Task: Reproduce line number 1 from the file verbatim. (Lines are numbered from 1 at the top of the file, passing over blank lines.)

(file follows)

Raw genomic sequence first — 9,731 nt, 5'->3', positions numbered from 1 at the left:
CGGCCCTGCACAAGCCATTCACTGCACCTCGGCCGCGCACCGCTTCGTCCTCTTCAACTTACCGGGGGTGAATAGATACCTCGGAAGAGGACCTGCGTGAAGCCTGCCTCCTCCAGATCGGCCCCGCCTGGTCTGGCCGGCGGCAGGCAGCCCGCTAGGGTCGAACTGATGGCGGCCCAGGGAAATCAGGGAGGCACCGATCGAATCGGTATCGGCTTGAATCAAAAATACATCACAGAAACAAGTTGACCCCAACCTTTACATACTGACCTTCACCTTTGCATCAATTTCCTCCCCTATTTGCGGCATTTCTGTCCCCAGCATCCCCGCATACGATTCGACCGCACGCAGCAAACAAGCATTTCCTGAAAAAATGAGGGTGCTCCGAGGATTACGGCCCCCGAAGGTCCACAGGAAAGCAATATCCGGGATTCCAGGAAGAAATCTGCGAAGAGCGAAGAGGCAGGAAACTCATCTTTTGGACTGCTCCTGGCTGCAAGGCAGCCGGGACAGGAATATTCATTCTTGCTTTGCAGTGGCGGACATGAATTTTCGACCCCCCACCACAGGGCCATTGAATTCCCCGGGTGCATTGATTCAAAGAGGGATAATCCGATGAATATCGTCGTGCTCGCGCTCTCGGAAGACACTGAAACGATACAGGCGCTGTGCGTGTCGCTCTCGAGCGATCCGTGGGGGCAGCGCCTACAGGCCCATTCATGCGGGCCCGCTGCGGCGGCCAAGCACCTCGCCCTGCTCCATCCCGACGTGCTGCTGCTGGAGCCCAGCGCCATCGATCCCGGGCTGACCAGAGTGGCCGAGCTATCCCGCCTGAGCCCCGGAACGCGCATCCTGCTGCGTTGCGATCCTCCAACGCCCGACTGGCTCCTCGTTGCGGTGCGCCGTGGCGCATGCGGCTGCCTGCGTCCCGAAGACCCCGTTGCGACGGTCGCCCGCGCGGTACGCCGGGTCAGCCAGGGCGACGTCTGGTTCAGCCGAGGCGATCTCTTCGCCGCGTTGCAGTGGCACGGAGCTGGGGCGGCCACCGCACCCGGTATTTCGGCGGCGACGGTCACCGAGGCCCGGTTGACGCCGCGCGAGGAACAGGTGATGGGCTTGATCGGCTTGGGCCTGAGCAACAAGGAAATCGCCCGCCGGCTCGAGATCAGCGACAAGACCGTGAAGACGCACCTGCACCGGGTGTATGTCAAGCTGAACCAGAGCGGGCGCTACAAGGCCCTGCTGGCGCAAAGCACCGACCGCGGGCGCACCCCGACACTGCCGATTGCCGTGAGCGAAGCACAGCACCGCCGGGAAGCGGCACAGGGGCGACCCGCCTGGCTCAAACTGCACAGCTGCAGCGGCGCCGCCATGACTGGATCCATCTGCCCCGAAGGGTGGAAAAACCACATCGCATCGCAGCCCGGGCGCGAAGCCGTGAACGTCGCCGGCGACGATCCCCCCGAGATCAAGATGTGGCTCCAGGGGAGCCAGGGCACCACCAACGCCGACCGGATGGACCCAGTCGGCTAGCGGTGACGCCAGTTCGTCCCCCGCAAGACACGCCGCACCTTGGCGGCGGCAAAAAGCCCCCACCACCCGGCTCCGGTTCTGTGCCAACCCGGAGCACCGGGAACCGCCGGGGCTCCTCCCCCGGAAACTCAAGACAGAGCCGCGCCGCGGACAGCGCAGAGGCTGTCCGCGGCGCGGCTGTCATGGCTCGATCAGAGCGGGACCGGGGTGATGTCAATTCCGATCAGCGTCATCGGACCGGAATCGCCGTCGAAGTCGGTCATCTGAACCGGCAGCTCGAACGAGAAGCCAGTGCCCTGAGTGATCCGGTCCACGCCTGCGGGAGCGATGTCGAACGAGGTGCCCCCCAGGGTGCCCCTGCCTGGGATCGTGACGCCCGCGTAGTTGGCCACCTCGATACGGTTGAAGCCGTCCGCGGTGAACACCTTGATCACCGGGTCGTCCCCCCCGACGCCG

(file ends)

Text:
Raw genomic sequence first — 9,731 nt, 5'->3', positions numbered from 1 at the left: